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Kohlberg moral development

Created by Shreena Desai.
Video transcript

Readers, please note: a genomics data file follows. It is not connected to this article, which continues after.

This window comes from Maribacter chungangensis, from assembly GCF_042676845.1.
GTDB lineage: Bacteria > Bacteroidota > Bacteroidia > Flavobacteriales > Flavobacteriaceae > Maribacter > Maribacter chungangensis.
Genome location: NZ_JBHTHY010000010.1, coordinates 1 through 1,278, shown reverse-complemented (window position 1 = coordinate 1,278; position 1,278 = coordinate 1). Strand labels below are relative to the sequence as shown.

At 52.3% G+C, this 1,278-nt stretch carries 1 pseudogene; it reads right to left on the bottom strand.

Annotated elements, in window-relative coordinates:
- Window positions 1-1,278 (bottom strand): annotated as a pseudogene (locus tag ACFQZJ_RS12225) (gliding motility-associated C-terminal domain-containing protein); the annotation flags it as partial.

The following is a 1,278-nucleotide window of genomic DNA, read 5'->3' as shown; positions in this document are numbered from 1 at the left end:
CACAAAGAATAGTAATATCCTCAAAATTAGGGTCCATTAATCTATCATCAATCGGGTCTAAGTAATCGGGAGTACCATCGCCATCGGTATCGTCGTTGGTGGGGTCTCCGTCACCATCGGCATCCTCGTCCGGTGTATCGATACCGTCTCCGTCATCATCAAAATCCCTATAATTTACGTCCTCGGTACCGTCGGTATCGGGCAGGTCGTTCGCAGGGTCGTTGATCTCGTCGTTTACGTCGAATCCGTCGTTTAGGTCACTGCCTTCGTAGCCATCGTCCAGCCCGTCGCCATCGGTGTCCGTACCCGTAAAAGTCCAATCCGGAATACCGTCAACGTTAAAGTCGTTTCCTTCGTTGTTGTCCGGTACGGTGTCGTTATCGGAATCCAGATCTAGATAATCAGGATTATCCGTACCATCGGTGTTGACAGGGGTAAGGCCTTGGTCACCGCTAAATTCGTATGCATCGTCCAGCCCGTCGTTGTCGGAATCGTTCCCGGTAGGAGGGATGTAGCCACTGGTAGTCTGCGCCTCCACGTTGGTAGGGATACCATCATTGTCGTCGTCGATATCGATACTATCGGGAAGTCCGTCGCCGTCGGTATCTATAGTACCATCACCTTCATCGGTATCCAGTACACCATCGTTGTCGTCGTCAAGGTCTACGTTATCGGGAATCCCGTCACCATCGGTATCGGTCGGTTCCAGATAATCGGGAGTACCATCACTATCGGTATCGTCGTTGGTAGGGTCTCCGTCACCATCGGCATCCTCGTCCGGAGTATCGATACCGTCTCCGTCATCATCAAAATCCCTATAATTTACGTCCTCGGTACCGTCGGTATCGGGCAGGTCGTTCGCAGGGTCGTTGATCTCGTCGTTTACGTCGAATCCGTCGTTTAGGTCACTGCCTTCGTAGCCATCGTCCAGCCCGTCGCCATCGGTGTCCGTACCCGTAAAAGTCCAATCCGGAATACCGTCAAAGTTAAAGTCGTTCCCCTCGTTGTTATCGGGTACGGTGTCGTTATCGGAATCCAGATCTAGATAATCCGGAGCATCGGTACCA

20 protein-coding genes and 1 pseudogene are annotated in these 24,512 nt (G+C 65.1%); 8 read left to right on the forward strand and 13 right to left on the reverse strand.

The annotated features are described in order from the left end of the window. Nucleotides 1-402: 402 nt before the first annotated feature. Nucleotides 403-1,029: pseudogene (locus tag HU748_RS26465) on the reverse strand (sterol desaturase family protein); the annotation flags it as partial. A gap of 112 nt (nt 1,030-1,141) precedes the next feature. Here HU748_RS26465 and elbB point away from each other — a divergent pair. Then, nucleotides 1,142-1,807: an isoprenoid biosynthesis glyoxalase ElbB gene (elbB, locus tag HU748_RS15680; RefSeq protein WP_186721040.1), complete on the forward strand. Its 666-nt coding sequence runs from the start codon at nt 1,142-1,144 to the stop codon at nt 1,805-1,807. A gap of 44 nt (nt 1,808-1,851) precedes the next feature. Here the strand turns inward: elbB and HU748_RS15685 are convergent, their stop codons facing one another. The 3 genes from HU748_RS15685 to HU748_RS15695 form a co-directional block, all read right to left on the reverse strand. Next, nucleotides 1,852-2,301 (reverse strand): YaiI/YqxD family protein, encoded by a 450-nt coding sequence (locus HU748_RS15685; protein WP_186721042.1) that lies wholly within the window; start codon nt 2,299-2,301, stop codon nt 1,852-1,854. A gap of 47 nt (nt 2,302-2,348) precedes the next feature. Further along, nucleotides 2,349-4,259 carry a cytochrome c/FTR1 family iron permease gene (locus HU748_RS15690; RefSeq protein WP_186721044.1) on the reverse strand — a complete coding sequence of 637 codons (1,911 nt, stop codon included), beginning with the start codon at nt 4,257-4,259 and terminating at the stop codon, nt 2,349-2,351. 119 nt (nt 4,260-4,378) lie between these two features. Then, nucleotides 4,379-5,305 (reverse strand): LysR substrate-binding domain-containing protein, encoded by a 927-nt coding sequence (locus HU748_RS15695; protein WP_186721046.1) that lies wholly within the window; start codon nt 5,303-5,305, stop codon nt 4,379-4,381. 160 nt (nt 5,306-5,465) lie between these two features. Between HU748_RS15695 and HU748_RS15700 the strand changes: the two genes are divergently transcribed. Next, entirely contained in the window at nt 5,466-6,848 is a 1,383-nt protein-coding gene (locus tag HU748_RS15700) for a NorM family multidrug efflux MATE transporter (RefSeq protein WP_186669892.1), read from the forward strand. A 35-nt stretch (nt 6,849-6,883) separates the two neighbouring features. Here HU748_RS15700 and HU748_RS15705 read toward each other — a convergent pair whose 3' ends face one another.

Voiceover: Let's take a look at Laurence Kohlberg. So Laurence Kohlberg developed the moral theory of development. Now, this is much different than the other three theorists that we talked about earlier, but at the same time, his theory was based upon cognitive development, so that's how it was similar to Vygotsky's. However, he looked at how people developed their morals, versus their overall development, emotional, physical development throughout life. So, Kohlberg hoped to discover the ways in which moral reasoning changed as people grew. So the way he actually did this is interesting. He looked at children, which is, pretty common among all of the other theorists we talked about, Vygotsky, Freud, and Erickson. They all looked at children cuz obviously that's where a lot of the most fascinating development in growth occurs in rapid growth occurs, is during that adolescent period. So what Kohlberg did is he told a bunch of children, many dilemma story situations. So he told these stories to children of all ages and he asked many questions to discover how people how people reasoned through these moral issues. So the most famous dilemma situation was that of Mr. Heinz, some man in Europe. And I'm just gonna narrate this story quickly because it's a pretty famous situation. So, this is how the story goes. Heinz's wife is dying from a particular type of cancer. Doctors said a new drug might save her, and the drug had been discovered by a local chemist, and Heinz tried desperately to buy some. But the chemist was charging ten times the money it cost to make the drug, and this was way more than Heinz could afford. So, Heinz could only raise half the money even after help from his family and friends. So he explained to the chemist that his wife was dying and begged and asked her if he could have the drug for cheaper or at least pay the money that he still owed at a later time. But the chemist refused. He said that the drug he discovered was going to be very profitable. So Mr. Heinz was desperate to save his wife. So later that night, he broke into the chemist's office, and stole the drug. So this was the most famous dilemma. And it's called the Heinz Dilemma. And after he told this story to the children, Kohlberg asked them a series of questions, like should Heinz have stolen the drug? Would it change anything is Heinz did not love his wife? What if the person dying was a stranger, would it make a difference? And should the police arrest the chemist for murder if the woman died? So after compiling and analyzing all of the responses that the children gave Kohlberg analyzed three distinct levels, of moral reasoning. So the first of these is the pre-conventional or the pre-moral stage. The second is the conventional stage. And the last is the post-conventional stage. So I've set this up kind of like a ladder. I guess it looks more like a bunch of steps, but think of this as the ladder of morality. So, Kohlberg said that people can only pass through these levels in the order listed. So first have to go through these then this, then this. And each new stage replaces the reasoning typical of the earlier stage. And he also said that not everyone achieves the last stage. So the first level actually before I go on, each of these levels was then further split into two levels. So altogether there are six stages of morality development. So the first pre-moral stage. Had the first level. So the first level is obedience versus punishment. So, obviously this level deals with children, people of a younger age. So at this basic level, authority is outside the individual, and reasoning is based on physical consequences of actions. So children see rules as fixed and absolute. So obeying the rules is a means to avoid punishment. So if the child is good, they're going to avoid being punished by their parent. And if they are punished, that means they must have done something wrong. Now the second stage in this is called individualism and exchange. So, let me write that out. And in this stage basically, children recognize that there is not just one right view that is handed down by the authorities. So they start to understand that different individuals have different viewpoints. So after we pass through these two stages we can move up the ladder this way into the conventional stage. And at the conventional stage, there are two more steps. So, we can do this as step three. So at this stage, authority is internalized, but not questioned, and reasoning is based on the norm of the group to which the person belongs. So stage three is all about good boy. And good girl. Sounds kinda funny. Not versus, but good boy and good girl. So what I mean by this is that the child or the individual is good in order to be seen as being good by other people. So now they're taking it to other people's thoughts into account. So there's an emphasis on conformity. So being nice and having that consideration of how choices influence our relationships is important. The fourth stage of morality is maintaining social order. So law and order. And here the child becomes aware of the wider rules of society. So judgements, concern, obeying rules in order to uphold the law and to avoid guilt. Its all about what society says at this point. So once we're past that, we can move on even further into stage three, which is split down further into stages five and six. So here, at stage five we have the social contract. So, in the post-conventional phase, or stage, individual judgement is based on self-chosen principles. So we're beyond law and order. We're thinking at an even higher level, and we're having higher moral reasoning. It's based more on individual rights and justice for the greater good. So in the social contract step, the individual becomes aware that even though rules and laws exist for the good of the greater number of people, there are times that this law in order still may work against the interest of particular people. So the issues aren't always clear cut. So for example in Heinz's dilemma, was the protection of life more important than breaking the law against stealing? Well according to people that reach this level level five of the social contract. Yes, the protection of life is more important then breaking the law and stealing. Which is down here at level four. So the rules of law are important for maintaining society, but members that reach this level, realize that society should also agree upon these standards and that sometimes the law must be broken to uphold these higher morals. And the sixth step, the last step, of moral reasoning according to Kohlberg, is based on the universal, ethical principle. So over here people at this stage develop their own set of moral guidelines which may or may not fit the law. So the principles apply to everyone such as human rights, justice, and equality. And the person who upholds and believes in this wholeheartedly, has to be prepared to act and defend these principles. Even if it means going against the rest of society in the process. And even if they have to obey consequences of disapproval or imprisonment. And Kohlberg believed that very few people reach this stage. So, actually can you think of a few people in history, famous people that have reached this stage? I would think that Gandhi was one person that reached that stage. How many times was he put into prison? What about Nelson Mandela, or even Martin Luther King? There are so many people, that believed in these universal rights of equality for all people, even if it went against the law and order of the society at that time, they still upheld this and they were prepared to have to pay the consequences that the law would put against them, the restraints. So they're the ones who had the highest level of morality according to Kohlberg